Yemen needs aid to fight al Qaeda-foreign minister

DUBAI, Nov 8 (BestGrowthStock) – Yemen needs more help from its
allies to combat al Qaeda, its foreign minister said on Monday,
just two days after the militant group said it had been
responsible for sending U.S.-bound parcel bombs on two aircraft.

Yemen is under pressure from Washington to crush a wing of
al Qaeda, but also faces intermittent revolt by Shi’ites in the
north and a secessionist movement in the south.

Two parcel bombs from Yemen were intercepted in Britain and
Dubai two weeks ago, in a foiled plot claimed by al Qaeda in the
Arabian Peninsula, which is based in Yemen.

Washington has helped Yemen target militants but Sanaa is
concerned about more overt U.S. involvement that could alienate
ordinary Yemenis and boost al Qaeda. Some other Western
countries also give aid to the impoverished Arabian Peninsula
state.

“Those who want to help the Yemeni government should help
build its forces to fight terrorism and give its security forces
training and equipment, as well as logistical support in
communications and transportation,” Abu Bakr al Qirbi told the
pan Arab news channel Al Arabiya.

The foreign minister told the local English daily The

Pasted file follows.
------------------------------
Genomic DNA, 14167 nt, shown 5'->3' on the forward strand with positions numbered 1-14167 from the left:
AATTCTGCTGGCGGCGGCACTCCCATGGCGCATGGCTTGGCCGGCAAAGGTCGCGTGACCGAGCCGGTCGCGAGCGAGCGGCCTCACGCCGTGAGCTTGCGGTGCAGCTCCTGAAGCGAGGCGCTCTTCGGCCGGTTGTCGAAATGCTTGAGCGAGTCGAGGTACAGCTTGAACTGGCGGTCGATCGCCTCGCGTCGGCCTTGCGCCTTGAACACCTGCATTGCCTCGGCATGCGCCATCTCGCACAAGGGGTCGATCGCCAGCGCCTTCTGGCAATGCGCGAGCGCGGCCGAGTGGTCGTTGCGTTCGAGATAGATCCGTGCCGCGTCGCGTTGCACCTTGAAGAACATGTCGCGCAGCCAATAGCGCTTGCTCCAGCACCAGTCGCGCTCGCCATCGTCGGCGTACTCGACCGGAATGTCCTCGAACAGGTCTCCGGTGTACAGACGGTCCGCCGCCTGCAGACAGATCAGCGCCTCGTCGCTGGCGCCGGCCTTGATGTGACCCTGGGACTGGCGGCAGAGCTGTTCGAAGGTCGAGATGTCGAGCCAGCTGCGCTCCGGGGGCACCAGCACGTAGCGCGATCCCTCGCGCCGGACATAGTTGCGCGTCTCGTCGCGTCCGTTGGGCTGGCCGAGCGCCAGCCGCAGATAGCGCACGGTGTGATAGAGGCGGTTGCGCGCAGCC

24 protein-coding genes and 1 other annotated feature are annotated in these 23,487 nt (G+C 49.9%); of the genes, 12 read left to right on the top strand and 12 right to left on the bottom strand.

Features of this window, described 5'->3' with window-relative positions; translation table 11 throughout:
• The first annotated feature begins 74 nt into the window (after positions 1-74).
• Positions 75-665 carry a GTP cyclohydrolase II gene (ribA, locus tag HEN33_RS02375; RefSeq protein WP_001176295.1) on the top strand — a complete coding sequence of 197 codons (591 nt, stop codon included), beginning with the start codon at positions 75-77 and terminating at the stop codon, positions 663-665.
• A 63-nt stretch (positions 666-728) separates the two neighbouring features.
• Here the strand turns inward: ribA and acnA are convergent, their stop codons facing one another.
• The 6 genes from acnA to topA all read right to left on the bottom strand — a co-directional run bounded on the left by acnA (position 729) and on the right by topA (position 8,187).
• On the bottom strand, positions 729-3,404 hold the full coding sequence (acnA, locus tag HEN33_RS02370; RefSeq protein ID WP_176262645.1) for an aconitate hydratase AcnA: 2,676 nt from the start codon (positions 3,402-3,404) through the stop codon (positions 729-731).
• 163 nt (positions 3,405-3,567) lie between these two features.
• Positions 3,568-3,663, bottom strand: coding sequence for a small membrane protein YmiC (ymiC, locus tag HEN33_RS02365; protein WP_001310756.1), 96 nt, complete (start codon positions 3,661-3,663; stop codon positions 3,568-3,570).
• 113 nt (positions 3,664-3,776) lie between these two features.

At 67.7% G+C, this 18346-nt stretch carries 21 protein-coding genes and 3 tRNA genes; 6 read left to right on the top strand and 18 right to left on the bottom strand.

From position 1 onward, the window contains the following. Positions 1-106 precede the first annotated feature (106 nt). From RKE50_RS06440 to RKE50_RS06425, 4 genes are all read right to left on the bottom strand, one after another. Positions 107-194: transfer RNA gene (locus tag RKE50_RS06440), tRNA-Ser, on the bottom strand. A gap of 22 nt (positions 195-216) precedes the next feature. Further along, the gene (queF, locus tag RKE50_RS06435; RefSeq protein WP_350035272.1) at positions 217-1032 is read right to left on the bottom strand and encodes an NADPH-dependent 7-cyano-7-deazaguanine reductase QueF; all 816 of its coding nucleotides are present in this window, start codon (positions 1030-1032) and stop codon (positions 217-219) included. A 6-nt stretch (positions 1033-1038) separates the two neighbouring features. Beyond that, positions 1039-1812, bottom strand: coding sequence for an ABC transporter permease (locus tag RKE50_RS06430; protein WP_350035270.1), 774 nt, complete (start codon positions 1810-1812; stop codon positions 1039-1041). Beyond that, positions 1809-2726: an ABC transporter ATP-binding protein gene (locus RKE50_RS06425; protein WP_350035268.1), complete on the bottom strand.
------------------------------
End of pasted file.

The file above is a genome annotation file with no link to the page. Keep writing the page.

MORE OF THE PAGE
National that Yemen maintained its independence in its security
operations.

“The United States cooperates with Yemen in intelligence,
but the operations are conducted by the Yemeni security forces.”

Al Qaeda’s Yemen wing last year claimed a foiled Christmas
Day plot to bomb a U.S.-bound passenger plane and staged an
unsuccessful assassination attempt on a Saudi security chief.

Qirbi said Yemen’s security forces had done well so far in
the fight against the militant group given the resources it has.

“I think our security forces have managed a lot of
achievements in facing al Qaeda,” the paper quoted the minister,
who was in Abu Dhabi, as saying.

AQAP also claimed it had caused the crash in September of a
UPS (UPS.N: ) cargo plane in Dubai in its statement on Friday,
though the UAE’s civil aviation authority has said there was no
evidence that an explosive device had brought the aircraft down.
(Reporting by Erika Solomon; Editing by Matthew Jones)

Yemen needs aid to fight al Qaeda-foreign minister